Sunlight provides light, warmth and the production of Vitamin D in the body. However, overexposure to sunlight and UV radiation can cause diseases of the eye, immune system suppression, and skin cancers. Workers who spend a majority of their time outdoors are at a greater risk for developing adverse health effects from UV radiation.
- Nausea (feeling sick to stomach)
- Tough, leathery appearance
- Red, yellow, gray or brown spots
- Commonly occur on face, neck, ears, forearms and hands
- Small, white, wax-like bumps
- Red, scaly patches
- Darkened mole or irregular patches of brown color
Note: If you discover any of the above skin changes, consult your health care provider.
- Hives or raised areas
- Red blotchy areas
Note: Certain drugs, perfumes, and cosmetics also can cause sun sensitivity.
- Burns of the cornea
- Cataracts (clouding of the lens of the eye)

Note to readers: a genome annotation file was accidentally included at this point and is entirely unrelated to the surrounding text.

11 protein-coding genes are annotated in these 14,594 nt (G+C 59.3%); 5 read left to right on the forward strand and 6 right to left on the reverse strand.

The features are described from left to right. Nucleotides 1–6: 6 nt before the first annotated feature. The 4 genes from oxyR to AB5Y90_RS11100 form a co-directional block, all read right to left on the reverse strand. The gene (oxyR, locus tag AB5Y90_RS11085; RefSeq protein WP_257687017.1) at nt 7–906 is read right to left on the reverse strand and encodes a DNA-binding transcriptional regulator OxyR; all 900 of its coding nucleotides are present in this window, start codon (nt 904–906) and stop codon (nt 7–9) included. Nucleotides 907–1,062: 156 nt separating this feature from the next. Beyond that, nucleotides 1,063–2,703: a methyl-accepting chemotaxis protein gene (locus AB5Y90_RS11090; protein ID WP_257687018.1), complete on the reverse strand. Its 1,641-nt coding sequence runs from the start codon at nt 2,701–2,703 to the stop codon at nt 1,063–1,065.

- Possible macular degeneration (development of spots) that could lead to blindness
- Increased likelihood of developing infections
- Worsening of certain diseases (e.g. cold sores, chicken pox, lupus) with sun exposure.
Reduce exposure to the sun when it is most intense (10am-3pm).
Wear a wide-brimmed hat that covers ears, head and neck.
Wear loose-fitting clothing made of tightly woven fabric.
Apply a sun screen (SPF 15 or greater) at least 20 minutes before going outside.
Wear sunglasses that block 100 percent UVA and UVB radiation. Wrap-around styles give the most protection.
Apply lip balm with a sunscreen of SPF 15 or greater.
Take breaks in the shade.
- Snow, sand, water, and concrete reflect the sun's rays, intensifying exposure.
- Higher altitudes have less atmosphere to filter out UV rays.
- UV rays are present even on cloudy days.
- Some medications can increase the skin's sensitivity to the sun. Ask a pharmacist or your healthcare provider about the drugs you are taking.